Just like the federal government, Andrea Blieden hopes other companies join The Body Shop to take a chance on those who have been locked out of the labor market. “We take chances every single day at work, in life,” said Blieden, “and this is probably one of the best chances that we have taken, and we’re really excited about it.”

This company is hiring without asking about candidates’ backgrounds — here’s why





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This company is hiring without asking about candidates’ backgrounds — here’s why


Eric Mayo

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Monday, February 24, 2020

Understanding how records can be sealed



Originally published on Feb 23, 2020
Joann Sahl AND Russell Nicholls
Herald Star


Eligible offenders convicted of certain types of crimes can ask the court to expunge, or seal, their convictions. If the court seals a conviction, that conviction is no longer in the public record. Courts seal records so that eligible offenders can move on with their lives without the stigma of a criminal conviction.

Qualifying for sealing

An eligible offender is someone who has no more than five felony convictions. An eligible offender may have unlimited misdemeanor convictions. When a court determines if you are eligible for sealing, it will not consider minor misdemeanors and most convictions for possession of marijuana (which is generally a minor misdemeanor). The court also will not consider most minor traffic offenses, but it will consider convictions for OVIs and DUIs.

Most misdemeanors, fourth and fifth-degree felonies, and in some instances a third-degree felony, can be sealed unless a criminal statute specifically states that a particular crime is not eligible.

Though the court will not consider minor traffic offenses when determining if you are an eligible offender, traffic offenses, including OVIs/DUIs, cannot be sealed. Additionally, you cannot seal first- and second-degree felonies, and any felony with a mandatory prison sentence. Finally, almost all crimes of violence, sex crimes and offenses where the victim was under 16 years old cannot be sealed. However, first-degree misdemeanor assault and domestic violence menacing, a fourth-degree misdemeanor, can be sealed in some circumstances.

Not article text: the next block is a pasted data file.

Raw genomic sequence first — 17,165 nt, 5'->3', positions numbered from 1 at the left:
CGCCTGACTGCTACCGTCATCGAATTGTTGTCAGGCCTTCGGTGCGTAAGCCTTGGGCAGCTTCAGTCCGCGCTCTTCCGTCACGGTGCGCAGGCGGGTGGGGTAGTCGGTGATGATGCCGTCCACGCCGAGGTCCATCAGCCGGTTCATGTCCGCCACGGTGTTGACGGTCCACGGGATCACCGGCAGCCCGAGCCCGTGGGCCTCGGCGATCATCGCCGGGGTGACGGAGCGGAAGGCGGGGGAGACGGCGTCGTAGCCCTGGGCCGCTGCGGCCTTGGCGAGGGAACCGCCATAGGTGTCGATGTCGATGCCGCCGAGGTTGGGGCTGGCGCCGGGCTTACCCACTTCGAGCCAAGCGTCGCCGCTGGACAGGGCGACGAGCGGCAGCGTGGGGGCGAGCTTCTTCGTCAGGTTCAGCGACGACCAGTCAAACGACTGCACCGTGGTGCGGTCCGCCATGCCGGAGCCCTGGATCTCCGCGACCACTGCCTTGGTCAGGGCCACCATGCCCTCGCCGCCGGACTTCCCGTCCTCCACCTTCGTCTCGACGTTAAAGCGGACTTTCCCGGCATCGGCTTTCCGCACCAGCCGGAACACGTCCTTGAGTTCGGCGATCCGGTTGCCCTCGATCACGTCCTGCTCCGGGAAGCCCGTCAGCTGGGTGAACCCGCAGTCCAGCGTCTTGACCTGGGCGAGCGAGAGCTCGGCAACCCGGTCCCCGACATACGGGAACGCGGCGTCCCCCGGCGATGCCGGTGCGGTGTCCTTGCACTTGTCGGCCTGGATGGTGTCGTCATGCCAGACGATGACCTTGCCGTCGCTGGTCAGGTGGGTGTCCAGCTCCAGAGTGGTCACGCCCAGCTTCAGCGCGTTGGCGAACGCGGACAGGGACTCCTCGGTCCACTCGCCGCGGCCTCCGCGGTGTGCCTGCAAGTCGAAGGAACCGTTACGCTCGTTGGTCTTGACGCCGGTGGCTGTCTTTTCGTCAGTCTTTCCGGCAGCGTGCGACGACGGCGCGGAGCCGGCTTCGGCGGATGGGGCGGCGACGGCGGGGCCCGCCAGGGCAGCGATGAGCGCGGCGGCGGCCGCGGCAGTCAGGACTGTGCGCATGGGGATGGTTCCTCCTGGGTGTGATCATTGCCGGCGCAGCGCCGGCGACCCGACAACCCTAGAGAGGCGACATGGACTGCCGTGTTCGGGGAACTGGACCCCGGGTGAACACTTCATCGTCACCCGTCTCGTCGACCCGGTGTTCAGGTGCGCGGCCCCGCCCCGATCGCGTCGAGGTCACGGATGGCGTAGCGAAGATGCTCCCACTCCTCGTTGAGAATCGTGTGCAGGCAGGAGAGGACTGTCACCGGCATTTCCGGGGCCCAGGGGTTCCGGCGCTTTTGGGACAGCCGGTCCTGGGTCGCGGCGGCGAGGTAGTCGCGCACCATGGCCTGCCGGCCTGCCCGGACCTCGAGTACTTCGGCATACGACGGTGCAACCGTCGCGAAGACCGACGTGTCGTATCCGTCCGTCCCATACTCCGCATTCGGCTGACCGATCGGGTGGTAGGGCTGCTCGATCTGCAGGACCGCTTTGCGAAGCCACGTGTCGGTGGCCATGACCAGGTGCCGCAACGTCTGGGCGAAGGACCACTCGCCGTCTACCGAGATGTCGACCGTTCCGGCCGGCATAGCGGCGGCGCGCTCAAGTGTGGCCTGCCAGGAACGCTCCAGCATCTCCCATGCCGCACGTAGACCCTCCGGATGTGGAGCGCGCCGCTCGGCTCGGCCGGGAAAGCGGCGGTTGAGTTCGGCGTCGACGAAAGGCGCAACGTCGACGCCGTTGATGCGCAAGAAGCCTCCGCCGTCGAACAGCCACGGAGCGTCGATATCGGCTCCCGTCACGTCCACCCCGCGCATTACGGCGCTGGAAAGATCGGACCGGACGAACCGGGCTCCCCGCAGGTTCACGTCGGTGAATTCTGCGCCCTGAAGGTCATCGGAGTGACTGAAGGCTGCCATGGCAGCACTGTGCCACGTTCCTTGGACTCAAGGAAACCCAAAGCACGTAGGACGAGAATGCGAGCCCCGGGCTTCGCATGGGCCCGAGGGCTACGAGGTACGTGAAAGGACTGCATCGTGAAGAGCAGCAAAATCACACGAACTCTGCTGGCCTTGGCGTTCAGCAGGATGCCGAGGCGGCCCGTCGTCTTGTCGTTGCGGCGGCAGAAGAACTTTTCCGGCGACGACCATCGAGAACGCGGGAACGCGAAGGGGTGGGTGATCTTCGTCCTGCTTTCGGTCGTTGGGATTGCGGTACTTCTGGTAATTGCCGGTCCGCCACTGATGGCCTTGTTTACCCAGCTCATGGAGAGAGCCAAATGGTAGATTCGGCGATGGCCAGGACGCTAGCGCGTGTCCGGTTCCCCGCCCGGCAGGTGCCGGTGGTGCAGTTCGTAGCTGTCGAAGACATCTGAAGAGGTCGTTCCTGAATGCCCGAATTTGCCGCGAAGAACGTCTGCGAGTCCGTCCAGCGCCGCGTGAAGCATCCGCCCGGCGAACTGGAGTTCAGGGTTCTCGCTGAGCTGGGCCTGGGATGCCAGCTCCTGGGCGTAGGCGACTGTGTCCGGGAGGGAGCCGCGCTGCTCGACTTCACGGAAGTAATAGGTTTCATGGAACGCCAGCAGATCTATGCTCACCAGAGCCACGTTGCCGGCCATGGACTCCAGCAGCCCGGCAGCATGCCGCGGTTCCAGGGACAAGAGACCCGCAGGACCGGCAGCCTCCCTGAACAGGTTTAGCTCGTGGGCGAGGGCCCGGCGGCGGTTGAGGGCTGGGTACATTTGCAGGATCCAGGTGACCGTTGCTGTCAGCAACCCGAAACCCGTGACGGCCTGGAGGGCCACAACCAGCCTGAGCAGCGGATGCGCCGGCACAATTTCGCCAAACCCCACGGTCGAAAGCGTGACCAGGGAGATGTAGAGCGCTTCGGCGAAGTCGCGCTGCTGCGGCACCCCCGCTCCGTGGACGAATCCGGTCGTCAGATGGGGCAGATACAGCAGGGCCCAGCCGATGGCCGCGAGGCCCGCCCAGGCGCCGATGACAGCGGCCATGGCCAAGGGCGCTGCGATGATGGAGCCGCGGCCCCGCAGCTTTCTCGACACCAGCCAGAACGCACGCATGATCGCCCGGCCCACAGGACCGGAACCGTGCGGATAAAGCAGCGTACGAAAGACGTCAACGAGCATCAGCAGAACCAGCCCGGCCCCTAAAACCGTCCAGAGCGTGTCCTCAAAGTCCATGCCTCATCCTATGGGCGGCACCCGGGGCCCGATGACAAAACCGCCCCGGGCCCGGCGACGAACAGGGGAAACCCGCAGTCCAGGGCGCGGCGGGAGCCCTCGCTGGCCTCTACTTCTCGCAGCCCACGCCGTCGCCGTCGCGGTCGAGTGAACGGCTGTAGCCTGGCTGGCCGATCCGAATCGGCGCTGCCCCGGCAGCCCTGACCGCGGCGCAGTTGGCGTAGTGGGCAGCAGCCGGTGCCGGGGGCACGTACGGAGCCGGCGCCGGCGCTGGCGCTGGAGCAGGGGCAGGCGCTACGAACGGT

How to apply for sealing

You may apply for sealing if one year has passed since your sentence ended for a misdemeanor. If you have one felony, you have to wait three years after your felony sentence ends. For two felonies, the waiting period is four years, and for three to five felonies, you must wait five years after your last felony sentence ended. In addition, the waiting period generally does not begin until you pay any restitution you might owe, as well as fines.

Your request for sealing should be filed in the court where you were sentenced. Once you apply, the court will set a hearing date. The probation department will usually investigate your case and prepare a report for the court to use to determine whether you are an eligible offender. The prosecutor may challenge the sealing request by filing an objection before the hearing date.